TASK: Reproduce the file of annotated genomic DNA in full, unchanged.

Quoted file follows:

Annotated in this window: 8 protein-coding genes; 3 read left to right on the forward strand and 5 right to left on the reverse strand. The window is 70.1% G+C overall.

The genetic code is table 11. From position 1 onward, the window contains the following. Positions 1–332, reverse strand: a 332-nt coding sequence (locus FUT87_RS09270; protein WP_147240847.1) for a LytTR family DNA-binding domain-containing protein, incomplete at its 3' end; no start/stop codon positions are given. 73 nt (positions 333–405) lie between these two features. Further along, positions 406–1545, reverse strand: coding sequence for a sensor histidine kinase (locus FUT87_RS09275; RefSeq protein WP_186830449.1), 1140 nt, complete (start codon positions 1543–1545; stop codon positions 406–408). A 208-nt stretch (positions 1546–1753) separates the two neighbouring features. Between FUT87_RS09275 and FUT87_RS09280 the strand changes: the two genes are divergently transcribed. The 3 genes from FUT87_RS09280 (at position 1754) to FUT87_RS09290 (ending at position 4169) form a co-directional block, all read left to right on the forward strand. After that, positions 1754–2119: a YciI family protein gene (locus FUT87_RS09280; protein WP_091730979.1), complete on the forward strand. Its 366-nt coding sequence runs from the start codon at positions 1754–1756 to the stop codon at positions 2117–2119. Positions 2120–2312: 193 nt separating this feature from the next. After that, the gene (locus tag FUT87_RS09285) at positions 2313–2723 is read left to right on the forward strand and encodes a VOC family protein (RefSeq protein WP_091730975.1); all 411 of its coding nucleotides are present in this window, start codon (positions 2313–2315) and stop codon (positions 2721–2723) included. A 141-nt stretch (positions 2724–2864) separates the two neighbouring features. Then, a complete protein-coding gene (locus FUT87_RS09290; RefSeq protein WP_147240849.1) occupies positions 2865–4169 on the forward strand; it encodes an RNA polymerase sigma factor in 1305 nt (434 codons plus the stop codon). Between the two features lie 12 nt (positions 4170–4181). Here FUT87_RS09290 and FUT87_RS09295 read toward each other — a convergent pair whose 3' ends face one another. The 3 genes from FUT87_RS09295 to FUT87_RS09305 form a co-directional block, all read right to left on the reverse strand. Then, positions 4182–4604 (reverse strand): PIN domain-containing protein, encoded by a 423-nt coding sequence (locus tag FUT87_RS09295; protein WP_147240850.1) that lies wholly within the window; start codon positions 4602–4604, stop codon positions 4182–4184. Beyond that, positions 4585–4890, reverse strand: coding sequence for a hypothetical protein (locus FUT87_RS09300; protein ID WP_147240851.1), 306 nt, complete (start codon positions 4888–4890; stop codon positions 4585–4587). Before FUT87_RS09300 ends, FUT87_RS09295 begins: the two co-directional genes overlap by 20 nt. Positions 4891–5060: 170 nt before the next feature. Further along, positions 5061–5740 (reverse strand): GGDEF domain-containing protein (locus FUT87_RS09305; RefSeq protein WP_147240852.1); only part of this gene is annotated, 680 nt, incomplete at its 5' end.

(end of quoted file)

Annotated in this window: 8 protein-coding genes; 3 read left to right on the forward strand and 5 right to left on the reverse strand. The window is 70.1% G+C overall.

The genetic code is table 11. From position 1 onward, the window contains the following. Positions 1–332, reverse strand: a 332-nt coding sequence (locus FUT87_RS09270; protein WP_147240847.1) for a LytTR family DNA-binding domain-containing protein, incomplete at its 3' end; no start/stop codon positions are given. 73 nt (positions 333–405) lie between these two features. Further along, positions 406–1545, reverse strand: coding sequence for a sensor histidine kinase (locus FUT87_RS09275; RefSeq protein WP_186830449.1), 1140 nt, complete (start codon positions 1543–1545; stop codon positions 406–408). A 208-nt stretch (positions 1546–1753) separates the two neighbouring features. Between FUT87_RS09275 and FUT87_RS09280 the strand changes: the two genes are divergently transcribed. The 3 genes from FUT87_RS09280 (at position 1754) to FUT87_RS09290 (ending at position 4169) form a co-directional block, all read left to right on the forward strand. After that, positions 1754–2119: a YciI family protein gene (locus FUT87_RS09280; protein WP_091730979.1), complete on the forward strand. Its 366-nt coding sequence runs from the start codon at positions 1754–1756 to the stop codon at positions 2117–2119. Positions 2120–2312: 193 nt separating this feature from the next. After that, the gene (locus tag FUT87_RS09285) at positions 2313–2723 is read left to right on the forward strand and encodes a VOC family protein (RefSeq protein WP_091730975.1); all 411 of its coding nucleotides are present in this window, start codon (positions 2313–2315) and stop codon (positions 2721–2723) included. A 141-nt stretch (positions 2724–2864) separates the two neighbouring features. Then, a complete protein-coding gene (locus FUT87_RS09290; RefSeq protein WP_147240849.1) occupies positions 2865–4169 on the forward strand; it encodes an RNA polymerase sigma factor in 1305 nt (434 codons plus the stop codon). Between the two features lie 12 nt (positions 4170–4181). Here FUT87_RS09290 and FUT87_RS09295 read toward each other — a convergent pair whose 3' ends face one another. The 3 genes from FUT87_RS09295 to FUT87_RS09305 form a co-directional block, all read right to left on the reverse strand. Then, positions 4182–4604 (reverse strand): PIN domain-containing protein, encoded by a 423-nt coding sequence (locus tag FUT87_RS09295; protein WP_147240850.1) that lies wholly within the window; start codon positions 4602–4604, stop codon positions 4182–4184. Beyond that, positions 4585–4890, reverse strand: coding sequence for a hypothetical protein (locus FUT87_RS09300; protein ID WP_147240851.1), 306 nt, complete (start codon positions 4888–4890; stop codon positions 4585–4587). Before FUT87_RS09300 ends, FUT87_RS09295 begins: the two co-directional genes overlap by 20 nt. Positions 4891–5060: 170 nt before the next feature. Further along, positions 5061–5740 (reverse strand): GGDEF domain-containing protein (locus FUT87_RS09305; RefSeq protein WP_147240852.1); only part of this gene is annotated, 680 nt, incomplete at its 5' end.